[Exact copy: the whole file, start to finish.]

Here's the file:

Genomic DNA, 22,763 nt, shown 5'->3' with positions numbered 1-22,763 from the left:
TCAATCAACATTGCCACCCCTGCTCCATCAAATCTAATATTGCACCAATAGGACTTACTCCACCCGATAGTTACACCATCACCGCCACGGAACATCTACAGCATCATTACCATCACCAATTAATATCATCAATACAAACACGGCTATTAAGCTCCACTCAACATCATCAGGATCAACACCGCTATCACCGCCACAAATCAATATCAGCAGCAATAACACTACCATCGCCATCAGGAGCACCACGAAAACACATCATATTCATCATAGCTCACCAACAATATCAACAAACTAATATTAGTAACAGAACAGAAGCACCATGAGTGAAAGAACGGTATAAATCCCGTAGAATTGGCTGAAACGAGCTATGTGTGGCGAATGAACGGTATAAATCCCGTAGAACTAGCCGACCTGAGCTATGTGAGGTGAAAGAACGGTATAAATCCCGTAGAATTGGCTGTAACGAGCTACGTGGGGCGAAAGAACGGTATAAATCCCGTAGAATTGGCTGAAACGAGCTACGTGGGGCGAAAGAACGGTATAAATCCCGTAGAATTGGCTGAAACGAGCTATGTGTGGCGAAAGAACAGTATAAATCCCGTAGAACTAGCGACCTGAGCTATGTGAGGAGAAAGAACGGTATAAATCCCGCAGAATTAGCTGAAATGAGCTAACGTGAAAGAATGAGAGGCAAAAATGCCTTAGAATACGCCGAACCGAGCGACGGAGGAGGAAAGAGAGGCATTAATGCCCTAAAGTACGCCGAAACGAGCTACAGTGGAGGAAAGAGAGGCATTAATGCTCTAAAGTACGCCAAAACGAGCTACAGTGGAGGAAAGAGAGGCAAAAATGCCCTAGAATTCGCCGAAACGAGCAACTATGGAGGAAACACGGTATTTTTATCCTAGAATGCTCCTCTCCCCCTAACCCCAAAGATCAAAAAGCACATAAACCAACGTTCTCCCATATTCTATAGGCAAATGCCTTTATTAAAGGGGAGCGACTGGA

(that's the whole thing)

Genomic DNA, 22,763 nt, shown 5'->3' with positions numbered 1-22,763 from the left:
TCAATCAACATTGCCACCCCTGCTCCATCAAATCTAATATTGCACCAATAGGACTTACTCCACCCGATAGTTACACCATCACCGCCACGGAACATCTACAGCATCATTACCATCACCAATTAATATCATCAATACAAACACGGCTATTAAGCTCCACTCAACATCATCAGGATCAACACCGCTATCACCGCCACAAATCAATATCAGCAGCAATAACACTACCATCGCCATCAGGAGCACCACGAAAACACATCATATTCATCATAGCTCACCAACAATATCAACAAACTAATATTAGTAACAGAACAGAAGCACCATGAGTGAAAGAACGGTATAAATCCCGTAGAATTGGCTGAAACGAGCTATGTGTGGCGAATGAACGGTATAAATCCCGTAGAACTAGCCGACCTGAGCTATGTGAGGTGAAAGAACGGTATAAATCCCGTAGAATTGGCTGTAACGAGCTACGTGGGGCGAAAGAACGGTATAAATCCCGTAGAATTGGCTGAAACGAGCTACGTGGGGCGAAAGAACGGTATAAATCCCGTAGAATTGGCTGAAACGAGCTATGTGTGGCGAAAGAACAGTATAAATCCCGTAGAACTAGCGACCTGAGCTATGTGAGGAGAAAGAACGGTATAAATCCCGCAGAATTAGCTGAAATGAGCTAACGTGAAAGAATGAGAGGCAAAAATGCCTTAGAATACGCCGAACCGAGCGACGGAGGAGGAAAGAGAGGCATTAATGCCCTAAAGTACGCCGAAACGAGCTACAGTGGAGGAAAGAGAGGCATTAATGCTCTAAAGTACGCCAAAACGAGCTACAGTGGAGGAAAGAGAGGCAAAAATGCCCTAGAATTCGCCGAAACGAGCAACTATGGAGGAAACACGGTATTTTTATCCTAGAATGCTCCTCTCCCCCTAACCCCAAAGATCAAAAAGCACATAAACCAACGTTCTCCCATATTCTATAGGCAAATGCCTTTATTAAAGGGGAGCGACTGGA